Specifically, the lawsuits ask the U.S. Circuit Court of Appeals to review EPA’s determination that greenhouse gases endanger human health and welfare. Some of the petitioners include: the Ohio Coal Assn., the Portland Cement Assn., the Competitive Enterprise Institute, the National Assn. of Manufacturers, the American Petroleum Institute, the Corn Refiners Assn., the National Assn. of Home Builders, the National Oilseed Processors Assn., the National Petroleum and Refiners Assn., the Western States Petroleum Assn., the States of Alabama and Virginia, the American Iron and Steel Institute, Gerdau Ameristeel Corp., the American Farm Bureau Federation, the National Mining Assn., Peabody Energy Co., the U.S. Chamber of Commerce, several U.S. House of Representatives and Senate members, the Southeastern Legal Foundation, the Coalition for Responsible Regulation, and others. Conversely, a coalition of 16 states and the City of New York have intervened in support of the EPA-proposed greenhouse gas regulations. Militant eco-groups will also support EPA’s new greenhouse gas regulations.

    Neither politics nor legal systems have been accountable consistently to the truths of environmental science. Government regulations of any kind have the effect of incrementally limiting personal liberty and freedom, and of imposing severe additional costs on those who can least afford them. Therefore, the establishment of scientific cause and effect is a critical prerequisite to prudent environmental regulations. Let the trials begin!

  2. Scientific cause and effect have long ago been proven to the satisfaction of the vast majority of scientists who are a) reputable, b) independent (i.e. don’t get their funding from oil, coal, or other entities with clear vested interests in the ‘scientific’ conclusions they arrive at), and c) knowledgeable in the field.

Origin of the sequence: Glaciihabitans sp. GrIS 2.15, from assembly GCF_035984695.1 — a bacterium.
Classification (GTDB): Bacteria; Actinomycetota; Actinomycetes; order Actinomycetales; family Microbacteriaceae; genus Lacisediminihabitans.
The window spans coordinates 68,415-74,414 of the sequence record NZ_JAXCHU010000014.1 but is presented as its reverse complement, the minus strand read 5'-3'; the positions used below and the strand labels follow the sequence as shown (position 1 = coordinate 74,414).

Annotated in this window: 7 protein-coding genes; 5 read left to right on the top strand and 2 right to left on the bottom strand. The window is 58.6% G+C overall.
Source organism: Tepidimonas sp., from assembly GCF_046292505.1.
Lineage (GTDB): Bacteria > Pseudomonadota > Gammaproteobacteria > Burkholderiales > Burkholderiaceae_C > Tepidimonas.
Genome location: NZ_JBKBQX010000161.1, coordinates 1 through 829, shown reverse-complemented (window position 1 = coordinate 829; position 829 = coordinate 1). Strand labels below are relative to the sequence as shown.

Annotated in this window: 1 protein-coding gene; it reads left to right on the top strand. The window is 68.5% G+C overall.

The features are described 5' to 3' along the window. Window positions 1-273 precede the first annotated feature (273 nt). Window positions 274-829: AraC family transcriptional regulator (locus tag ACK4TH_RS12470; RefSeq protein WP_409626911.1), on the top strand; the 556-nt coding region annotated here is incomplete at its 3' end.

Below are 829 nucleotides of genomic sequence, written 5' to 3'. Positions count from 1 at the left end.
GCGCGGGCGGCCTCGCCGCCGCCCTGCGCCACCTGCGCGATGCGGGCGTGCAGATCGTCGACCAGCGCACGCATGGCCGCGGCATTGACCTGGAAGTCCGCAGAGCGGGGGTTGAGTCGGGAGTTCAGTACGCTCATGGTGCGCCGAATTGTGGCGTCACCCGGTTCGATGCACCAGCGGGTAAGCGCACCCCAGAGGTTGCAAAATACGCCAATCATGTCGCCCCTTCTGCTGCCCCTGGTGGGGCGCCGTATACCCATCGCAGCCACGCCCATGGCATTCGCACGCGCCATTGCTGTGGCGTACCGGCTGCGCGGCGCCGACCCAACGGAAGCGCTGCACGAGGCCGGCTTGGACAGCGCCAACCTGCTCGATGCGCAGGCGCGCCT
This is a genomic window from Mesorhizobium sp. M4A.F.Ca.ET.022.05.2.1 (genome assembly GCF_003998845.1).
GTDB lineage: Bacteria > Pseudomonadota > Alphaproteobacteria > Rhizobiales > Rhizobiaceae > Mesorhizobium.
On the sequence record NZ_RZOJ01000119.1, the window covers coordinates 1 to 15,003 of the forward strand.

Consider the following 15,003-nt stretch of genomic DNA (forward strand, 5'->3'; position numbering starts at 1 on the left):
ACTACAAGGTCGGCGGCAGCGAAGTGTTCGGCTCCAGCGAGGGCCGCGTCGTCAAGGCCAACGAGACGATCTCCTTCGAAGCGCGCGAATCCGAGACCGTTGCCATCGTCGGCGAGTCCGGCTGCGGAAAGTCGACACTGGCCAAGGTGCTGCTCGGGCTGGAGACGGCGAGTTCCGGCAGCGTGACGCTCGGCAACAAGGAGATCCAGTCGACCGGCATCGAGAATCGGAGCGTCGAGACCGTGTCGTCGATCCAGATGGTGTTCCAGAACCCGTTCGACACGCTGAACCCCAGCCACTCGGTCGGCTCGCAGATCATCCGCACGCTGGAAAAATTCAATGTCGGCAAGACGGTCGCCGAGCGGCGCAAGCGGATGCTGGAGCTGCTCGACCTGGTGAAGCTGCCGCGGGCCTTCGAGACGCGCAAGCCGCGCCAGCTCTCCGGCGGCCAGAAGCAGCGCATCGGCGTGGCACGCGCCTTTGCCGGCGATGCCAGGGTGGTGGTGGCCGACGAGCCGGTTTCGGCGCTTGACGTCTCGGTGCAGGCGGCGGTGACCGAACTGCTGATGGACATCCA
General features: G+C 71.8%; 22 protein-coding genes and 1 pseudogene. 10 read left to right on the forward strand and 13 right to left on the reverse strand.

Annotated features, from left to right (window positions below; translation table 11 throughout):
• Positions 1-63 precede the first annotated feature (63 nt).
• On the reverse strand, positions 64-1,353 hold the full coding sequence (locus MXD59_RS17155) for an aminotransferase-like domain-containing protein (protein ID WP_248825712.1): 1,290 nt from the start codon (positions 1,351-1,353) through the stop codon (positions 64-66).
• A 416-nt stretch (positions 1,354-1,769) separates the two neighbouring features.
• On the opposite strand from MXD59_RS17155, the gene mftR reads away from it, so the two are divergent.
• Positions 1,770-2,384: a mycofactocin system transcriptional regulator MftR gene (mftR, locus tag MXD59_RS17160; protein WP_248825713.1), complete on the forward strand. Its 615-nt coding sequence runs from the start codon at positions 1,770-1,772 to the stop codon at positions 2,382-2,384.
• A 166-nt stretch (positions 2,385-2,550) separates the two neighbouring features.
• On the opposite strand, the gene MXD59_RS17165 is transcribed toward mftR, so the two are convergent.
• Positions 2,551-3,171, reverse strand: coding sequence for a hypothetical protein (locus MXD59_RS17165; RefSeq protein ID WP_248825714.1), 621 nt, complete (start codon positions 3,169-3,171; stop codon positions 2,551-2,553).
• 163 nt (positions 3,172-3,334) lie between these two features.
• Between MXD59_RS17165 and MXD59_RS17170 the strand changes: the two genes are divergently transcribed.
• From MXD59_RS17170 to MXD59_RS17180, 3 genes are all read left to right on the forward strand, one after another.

Forcing trials to “prove” scientific validity in a court of law is nothing more than a transparent excuse to further delay any governmental response to global warming. In addition, no scientific theory can ever be legally “proven” in a court of law. Courts of law are NOT competent authorities to decide matters of science.

    Just look at the list of petitioners. A large fraction is made up of entities with clear vested interests in maintaining the status quo. This is not a group of objective third parties. Their obvious goal is simply to subvert the science, to confuse the issue, to mislead the public (and public officials, including the 100 members of the U.S. Senate, various state governors, etc.), and, in short, to keep the status quo – since that is how they would maintain the huge income streams they currently enjoy. Furthermore, these entities are not among “those who can least afford them”. These are rich corporations with enormous financial resources. And they are using those resources to unjustly further their own narrow special interests – to the great detriment of society as a whole.

    The science is settled. Global climate change is real; it is imminent; and it threatens people, societies, and institutions the world over. Let’s stop the legal and political maneuverings that have no basis in scientific fact, and that are not in the best interests of society.

    Let the carbon controls begin!

  3. EPA regulation is not the best case certainly. But we need climate change legislation now. And a fundamentally-flawed cap and trade system isn’t good enough. Congress needs stop putting political expediency ahead of good public policy and take a look at the alternative that leading scientists and economists agree is the best case: a revenue-neutral carbon tax.